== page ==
gallery agrinio

I had heard many interesting things about Viniani, its history, its nice location up in the mountains.. What made me want to visit Viniani, though, was the fact that it is abandoned. The inhabitants left the place and founded Nea Viniani further down in the lowlands, in a place friendlier to their everyday life.

The road to Viniani passes through high mountains and deep gorges to finally reach the breathtaking landscape in which it is built. The village rests amphitheatrically on the slope facing the opposite consecutive mountain ridges as they fade out into the passing clouds. Steep stone alleys, half-ruined terraces, half-opened doors. Only the sound of the wind disturbs this peaceful serenity. Everyday life wouldn’t be easy in such a place, so I fully understand why the inhabitants moved their settlement further down in the lowlands.

The houses of the village, despite their abandonment, are in a good state. Many of them are still locked up as if their dwellers had just left. Walking down the desolate alleys, a green door caught my eye. It was half-opened and lead to a small internal yard. Green was also the colour of the main entrance to the house. Closing in and opening the right leaf of the door, I found myself in front of a purple room. Sunlight was coming through the open door making the colour of the opposite wall shine. Inside the room, a fallen chair, a table and two shirts still hanging in their hanger. To the left an open door, to the right a closed one, while further in a skylight above the table shading a faint light. I stood there by the entrance for a quite while, watching this interplay of colour and light. After imprinting this magical image in my mind, I moved on to the interior. . .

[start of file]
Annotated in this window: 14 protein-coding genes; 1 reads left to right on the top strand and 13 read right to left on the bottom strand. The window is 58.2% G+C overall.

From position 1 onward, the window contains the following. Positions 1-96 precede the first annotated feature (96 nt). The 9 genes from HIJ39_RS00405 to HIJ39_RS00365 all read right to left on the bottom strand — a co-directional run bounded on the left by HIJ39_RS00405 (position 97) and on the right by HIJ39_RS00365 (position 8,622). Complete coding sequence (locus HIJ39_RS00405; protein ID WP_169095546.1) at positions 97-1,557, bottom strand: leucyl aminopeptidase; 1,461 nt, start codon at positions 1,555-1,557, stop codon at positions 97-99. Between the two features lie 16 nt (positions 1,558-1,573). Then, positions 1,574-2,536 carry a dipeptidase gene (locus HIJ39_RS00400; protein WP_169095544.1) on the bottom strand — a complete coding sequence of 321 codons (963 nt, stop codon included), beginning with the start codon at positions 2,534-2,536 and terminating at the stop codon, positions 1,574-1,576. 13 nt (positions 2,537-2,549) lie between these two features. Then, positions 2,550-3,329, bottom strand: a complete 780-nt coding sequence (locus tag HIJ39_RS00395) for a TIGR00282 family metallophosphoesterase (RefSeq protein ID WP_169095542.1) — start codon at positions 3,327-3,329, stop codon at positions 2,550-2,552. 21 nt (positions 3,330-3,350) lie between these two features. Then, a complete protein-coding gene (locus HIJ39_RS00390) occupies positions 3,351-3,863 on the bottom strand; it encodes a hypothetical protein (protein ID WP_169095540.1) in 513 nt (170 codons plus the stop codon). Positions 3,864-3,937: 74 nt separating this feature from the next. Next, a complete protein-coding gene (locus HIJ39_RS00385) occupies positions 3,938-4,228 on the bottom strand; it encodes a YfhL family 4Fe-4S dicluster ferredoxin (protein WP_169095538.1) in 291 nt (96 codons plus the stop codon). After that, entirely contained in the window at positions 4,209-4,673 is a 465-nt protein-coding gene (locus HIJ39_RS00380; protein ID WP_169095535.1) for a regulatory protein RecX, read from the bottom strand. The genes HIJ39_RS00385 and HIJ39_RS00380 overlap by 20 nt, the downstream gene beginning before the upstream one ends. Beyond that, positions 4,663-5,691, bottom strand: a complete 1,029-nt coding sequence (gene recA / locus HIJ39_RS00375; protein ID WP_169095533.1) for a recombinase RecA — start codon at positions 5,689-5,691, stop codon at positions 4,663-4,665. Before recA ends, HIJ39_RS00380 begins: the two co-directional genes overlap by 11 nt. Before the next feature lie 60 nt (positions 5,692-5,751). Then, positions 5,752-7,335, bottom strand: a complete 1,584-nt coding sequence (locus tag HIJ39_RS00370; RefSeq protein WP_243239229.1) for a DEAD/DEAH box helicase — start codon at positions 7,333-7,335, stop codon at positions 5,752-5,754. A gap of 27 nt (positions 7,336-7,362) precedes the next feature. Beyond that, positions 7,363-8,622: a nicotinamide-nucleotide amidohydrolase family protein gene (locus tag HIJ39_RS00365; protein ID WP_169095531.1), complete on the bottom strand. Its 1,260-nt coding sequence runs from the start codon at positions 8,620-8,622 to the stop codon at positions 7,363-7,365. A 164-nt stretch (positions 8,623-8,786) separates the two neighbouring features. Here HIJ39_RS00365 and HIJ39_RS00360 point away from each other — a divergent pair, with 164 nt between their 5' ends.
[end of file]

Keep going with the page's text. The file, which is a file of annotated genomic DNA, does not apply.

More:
Every time I visit such places I assume a non-intrusive stance and a watchful eye, trying not to disturb their environment. However, as it so often happens, no sooner do I have the chance to visit the same place twice than I discover it is different. Time, nature and man leave their marks, transforming it into a wounded carcass. For now, the only thing I can do is to take pictures, attempting in this way to salvage its memory, a memory that is gradually fading away.  

 Christos Simatos